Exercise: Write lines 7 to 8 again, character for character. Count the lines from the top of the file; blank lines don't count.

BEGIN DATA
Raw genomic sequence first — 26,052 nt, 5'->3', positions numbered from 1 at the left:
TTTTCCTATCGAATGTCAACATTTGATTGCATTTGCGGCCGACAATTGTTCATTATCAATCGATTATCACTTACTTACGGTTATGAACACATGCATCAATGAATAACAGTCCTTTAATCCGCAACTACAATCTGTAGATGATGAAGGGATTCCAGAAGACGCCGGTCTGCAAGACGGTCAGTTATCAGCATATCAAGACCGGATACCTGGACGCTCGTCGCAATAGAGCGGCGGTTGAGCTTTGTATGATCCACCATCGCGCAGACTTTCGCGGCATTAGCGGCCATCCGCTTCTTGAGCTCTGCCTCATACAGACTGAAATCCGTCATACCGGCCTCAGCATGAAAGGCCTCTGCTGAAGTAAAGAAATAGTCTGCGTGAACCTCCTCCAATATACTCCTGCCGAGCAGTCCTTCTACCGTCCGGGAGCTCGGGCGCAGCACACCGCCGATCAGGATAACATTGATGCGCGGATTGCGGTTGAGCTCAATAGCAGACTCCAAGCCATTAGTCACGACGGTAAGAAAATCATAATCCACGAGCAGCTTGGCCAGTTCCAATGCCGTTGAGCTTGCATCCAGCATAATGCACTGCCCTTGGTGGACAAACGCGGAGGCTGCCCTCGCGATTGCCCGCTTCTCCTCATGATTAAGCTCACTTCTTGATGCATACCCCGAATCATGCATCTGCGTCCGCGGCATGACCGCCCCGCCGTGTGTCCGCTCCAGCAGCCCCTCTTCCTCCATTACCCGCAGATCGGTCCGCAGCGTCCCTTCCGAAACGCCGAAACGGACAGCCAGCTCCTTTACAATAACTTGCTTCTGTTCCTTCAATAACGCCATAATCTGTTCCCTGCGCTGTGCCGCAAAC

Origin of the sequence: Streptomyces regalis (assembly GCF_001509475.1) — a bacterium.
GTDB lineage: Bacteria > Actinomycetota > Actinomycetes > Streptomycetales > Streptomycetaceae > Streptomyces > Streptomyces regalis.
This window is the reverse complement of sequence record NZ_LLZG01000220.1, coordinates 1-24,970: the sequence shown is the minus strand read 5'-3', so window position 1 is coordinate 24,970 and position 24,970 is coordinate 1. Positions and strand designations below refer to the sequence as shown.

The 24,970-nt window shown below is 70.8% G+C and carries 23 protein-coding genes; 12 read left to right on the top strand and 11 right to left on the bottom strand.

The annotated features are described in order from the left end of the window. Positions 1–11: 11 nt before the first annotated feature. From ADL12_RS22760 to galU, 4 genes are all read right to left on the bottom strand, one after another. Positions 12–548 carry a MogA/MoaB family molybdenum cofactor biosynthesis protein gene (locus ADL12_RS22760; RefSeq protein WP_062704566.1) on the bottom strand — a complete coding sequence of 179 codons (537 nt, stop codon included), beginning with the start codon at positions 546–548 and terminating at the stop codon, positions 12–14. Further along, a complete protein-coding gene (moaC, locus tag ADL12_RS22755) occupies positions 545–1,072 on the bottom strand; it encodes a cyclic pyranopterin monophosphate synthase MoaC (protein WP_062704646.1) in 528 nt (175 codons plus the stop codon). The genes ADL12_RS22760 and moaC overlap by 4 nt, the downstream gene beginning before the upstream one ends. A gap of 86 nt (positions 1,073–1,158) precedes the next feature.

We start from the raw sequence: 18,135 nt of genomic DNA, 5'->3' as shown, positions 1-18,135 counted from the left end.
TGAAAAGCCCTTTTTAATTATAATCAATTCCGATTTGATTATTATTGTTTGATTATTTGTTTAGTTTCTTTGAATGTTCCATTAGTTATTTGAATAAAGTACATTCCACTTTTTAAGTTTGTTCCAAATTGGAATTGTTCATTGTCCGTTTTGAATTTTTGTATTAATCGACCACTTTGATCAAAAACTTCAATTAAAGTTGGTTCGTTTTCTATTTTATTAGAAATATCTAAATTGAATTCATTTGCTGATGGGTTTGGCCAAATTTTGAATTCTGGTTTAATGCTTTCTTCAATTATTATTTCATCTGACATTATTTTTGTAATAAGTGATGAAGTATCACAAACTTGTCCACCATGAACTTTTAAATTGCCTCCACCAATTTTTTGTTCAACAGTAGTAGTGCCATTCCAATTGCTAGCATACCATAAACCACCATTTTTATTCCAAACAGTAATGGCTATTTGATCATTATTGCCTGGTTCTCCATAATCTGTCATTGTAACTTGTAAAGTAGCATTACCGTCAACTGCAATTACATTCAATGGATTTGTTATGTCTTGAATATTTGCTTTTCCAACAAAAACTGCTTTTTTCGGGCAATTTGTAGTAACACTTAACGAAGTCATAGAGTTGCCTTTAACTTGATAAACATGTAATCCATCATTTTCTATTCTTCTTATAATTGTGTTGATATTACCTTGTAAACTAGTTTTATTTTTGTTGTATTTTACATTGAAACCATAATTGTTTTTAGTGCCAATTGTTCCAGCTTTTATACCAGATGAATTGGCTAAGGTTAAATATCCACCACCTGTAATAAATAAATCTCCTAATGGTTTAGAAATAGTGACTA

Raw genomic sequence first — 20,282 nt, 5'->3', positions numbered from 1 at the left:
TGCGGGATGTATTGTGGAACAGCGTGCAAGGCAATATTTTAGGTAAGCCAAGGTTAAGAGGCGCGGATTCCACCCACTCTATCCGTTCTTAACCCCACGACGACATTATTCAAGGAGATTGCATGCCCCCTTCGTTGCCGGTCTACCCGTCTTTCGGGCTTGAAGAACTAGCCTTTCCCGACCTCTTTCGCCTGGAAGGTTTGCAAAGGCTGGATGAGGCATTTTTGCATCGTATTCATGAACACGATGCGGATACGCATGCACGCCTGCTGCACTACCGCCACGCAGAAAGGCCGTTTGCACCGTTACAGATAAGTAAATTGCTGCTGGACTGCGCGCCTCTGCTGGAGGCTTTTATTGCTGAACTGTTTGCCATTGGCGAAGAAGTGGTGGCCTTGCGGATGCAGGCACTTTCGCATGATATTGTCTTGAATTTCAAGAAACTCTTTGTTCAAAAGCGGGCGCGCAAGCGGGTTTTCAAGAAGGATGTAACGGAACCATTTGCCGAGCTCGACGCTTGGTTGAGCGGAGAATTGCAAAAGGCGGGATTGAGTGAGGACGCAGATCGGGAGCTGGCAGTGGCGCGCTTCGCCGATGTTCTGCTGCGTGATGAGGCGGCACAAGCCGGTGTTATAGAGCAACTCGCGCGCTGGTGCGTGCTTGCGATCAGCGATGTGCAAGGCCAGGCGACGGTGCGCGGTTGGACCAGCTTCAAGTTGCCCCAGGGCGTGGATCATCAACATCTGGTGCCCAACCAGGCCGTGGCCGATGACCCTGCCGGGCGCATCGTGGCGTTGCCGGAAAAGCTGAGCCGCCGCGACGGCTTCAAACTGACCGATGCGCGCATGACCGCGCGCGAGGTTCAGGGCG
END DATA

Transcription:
The annotated features are described in order from the left end of the window. Positions 1–11: 11 nt before the first annotated feature. From ADL12_RS22760 to galU, 4 genes are all read right to left on the bottom strand, one after another. Positions 12–548 carry a MogA/MoaB family molybdenum cofactor biosynthesis protein gene (locus ADL12_RS22760; RefSeq protein WP_062704566.1) on the bottom strand — a complete coding sequence of 179 codons (537 nt, stop codon included), beginning with the start codon at positions 546–548 and terminating at the stop codon, positions 12–14. Further along, a complete protein-coding gene (moaC, locus tag ADL12_RS22755) occupies positions 545–1,072 on the bottom strand; it encodes a cyclic pyranopterin monophosphate synthase MoaC (protein WP_062704646.1) in 528 nt (175 codons plus the stop codon). The genes ADL12_RS22760 and moaC overlap by 4 nt, the downstream gene beginning before the upstream one ends. A gap of 86 nt (positions 1,073–1,158) precedes the next feature.

We start from the raw sequence: 18,135 nt of genomic DNA, 5'->3' as shown, positions 1-18,135 counted from the left end.